Bread, Beer and the Seeds of Change: Agriculture's Imprint on World History
"This fascinating book will change the way you think about the process and prospects for food prodution...I know of no other book that so clearly illustrates the power of agricultural productivity to influence human destiny." N. Michele Holbrook, Harvard University
The history of humankind is intimately tied to the history of agriculture: Powerful societies rose, persisted and waned in parallel with their food supply systems. Describing what crops were grown, the constraints on their production and the foods that were obtained, this book traces the impact of cropping and food preparation in ten societies that were among the most powerful and influential in history, detailing how technology varied and developed as it related directly to agriculture and food prodution. The book initially considers growing and eating grains beginning with the transition from hunter-gatherers to agrarian communities. Five early agricultural societies are examined, followed by the advancement of technology from the ancient Greeks and Romans to the present. It concludes by addressing the implications for the future of agriculture and food supply as grain production moves towards biofuels. A compelling text for all those interested in the history of society and civilisations, global agriculture, and what it means for the future, this text is also an essential reference for students of agriculture, food technology, history and anthropology.
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An outstanding history NOT of the high & the mighty, but of the lives of the people through history who were and are producing our meats, vegetables, beverages, and the methods by which they have done this. The authors are story tellers, building with short, declarative sentences the little-known stories of farmers in each major place and culture, from the hunter-gatherer peoples to modern farming people, and their seeds, soils, and climate requirements, the methods and why chosen, the limitations and possibilities for the future of farming today. Agricultural regions described include the Mid-East, Europe, Central and North America. The title comes from a little-known fact that forms of beer and bread were the predominant, perhaps only, nutrition at each meal. Most of the farming parents and children must have been usually somewhat drunk, and the English Industrial Revolution substituted tea to avoid industrial accidents.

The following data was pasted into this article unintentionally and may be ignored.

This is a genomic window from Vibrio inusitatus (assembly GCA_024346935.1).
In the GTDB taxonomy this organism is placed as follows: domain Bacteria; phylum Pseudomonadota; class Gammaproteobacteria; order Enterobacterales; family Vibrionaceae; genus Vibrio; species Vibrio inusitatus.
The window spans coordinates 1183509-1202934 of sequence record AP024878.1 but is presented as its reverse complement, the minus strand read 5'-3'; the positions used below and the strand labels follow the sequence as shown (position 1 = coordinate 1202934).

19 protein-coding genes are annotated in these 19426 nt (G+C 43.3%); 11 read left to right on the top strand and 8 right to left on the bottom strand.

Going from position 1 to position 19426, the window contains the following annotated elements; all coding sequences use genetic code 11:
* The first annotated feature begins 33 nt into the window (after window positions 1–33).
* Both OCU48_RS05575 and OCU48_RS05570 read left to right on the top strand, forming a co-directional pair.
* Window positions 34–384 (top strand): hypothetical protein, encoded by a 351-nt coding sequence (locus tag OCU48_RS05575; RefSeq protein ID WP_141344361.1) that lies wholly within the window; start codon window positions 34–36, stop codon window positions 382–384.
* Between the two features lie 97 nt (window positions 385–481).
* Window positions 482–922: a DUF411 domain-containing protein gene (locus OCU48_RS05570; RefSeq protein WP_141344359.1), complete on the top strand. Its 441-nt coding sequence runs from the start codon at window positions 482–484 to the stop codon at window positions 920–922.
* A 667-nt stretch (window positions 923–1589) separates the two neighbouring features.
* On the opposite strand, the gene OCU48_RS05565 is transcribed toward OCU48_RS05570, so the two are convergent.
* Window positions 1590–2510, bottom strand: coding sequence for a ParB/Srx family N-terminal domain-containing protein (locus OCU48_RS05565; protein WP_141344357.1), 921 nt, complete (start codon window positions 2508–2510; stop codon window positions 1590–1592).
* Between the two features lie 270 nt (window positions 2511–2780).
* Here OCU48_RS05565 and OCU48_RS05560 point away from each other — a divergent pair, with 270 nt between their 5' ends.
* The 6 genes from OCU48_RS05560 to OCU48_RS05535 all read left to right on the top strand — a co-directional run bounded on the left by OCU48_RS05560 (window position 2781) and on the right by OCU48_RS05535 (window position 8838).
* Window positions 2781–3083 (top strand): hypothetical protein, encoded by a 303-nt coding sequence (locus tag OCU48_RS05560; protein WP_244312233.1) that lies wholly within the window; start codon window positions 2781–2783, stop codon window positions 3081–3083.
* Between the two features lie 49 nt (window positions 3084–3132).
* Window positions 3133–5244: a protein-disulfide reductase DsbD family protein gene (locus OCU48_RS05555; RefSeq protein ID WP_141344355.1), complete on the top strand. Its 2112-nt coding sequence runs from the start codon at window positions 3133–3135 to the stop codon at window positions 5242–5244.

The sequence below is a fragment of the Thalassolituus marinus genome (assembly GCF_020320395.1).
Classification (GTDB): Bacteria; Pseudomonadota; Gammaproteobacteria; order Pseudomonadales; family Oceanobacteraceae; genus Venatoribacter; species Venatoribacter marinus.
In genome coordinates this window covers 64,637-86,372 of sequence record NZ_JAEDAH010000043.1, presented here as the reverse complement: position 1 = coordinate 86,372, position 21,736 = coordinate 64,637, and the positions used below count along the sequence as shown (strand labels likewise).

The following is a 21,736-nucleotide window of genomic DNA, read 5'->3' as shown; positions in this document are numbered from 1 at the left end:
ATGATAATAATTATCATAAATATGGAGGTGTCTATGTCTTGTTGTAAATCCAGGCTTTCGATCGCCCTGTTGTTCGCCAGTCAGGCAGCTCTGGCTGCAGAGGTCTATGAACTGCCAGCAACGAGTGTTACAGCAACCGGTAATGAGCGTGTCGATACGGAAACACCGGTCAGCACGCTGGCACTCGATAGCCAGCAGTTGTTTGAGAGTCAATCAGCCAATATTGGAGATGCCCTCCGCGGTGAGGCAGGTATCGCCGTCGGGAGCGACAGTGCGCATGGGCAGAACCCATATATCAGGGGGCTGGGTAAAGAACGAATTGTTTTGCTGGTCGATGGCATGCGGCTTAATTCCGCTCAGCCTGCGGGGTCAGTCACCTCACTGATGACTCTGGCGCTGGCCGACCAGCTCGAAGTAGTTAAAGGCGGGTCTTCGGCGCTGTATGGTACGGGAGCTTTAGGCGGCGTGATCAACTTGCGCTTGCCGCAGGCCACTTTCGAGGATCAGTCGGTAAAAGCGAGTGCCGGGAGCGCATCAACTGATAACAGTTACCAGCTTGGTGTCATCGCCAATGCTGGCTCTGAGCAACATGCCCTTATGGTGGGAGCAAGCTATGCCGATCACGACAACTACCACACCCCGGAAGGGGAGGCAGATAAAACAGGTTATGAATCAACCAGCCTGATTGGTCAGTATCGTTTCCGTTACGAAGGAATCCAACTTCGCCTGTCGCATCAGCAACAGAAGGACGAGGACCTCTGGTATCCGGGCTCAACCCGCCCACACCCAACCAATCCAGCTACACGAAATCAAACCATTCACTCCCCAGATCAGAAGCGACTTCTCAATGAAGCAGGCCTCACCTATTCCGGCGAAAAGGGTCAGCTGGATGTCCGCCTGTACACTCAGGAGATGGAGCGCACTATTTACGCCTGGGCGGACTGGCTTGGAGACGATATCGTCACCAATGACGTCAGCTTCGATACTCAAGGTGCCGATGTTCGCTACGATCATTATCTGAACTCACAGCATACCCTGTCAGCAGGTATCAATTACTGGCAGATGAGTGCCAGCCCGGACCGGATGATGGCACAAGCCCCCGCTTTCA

Bob M. Atkins, email@example.com
Background The Seeds
Early Agricultural Societies
Technology Advances in Western Societies The Changes
Future of Grain Fermentation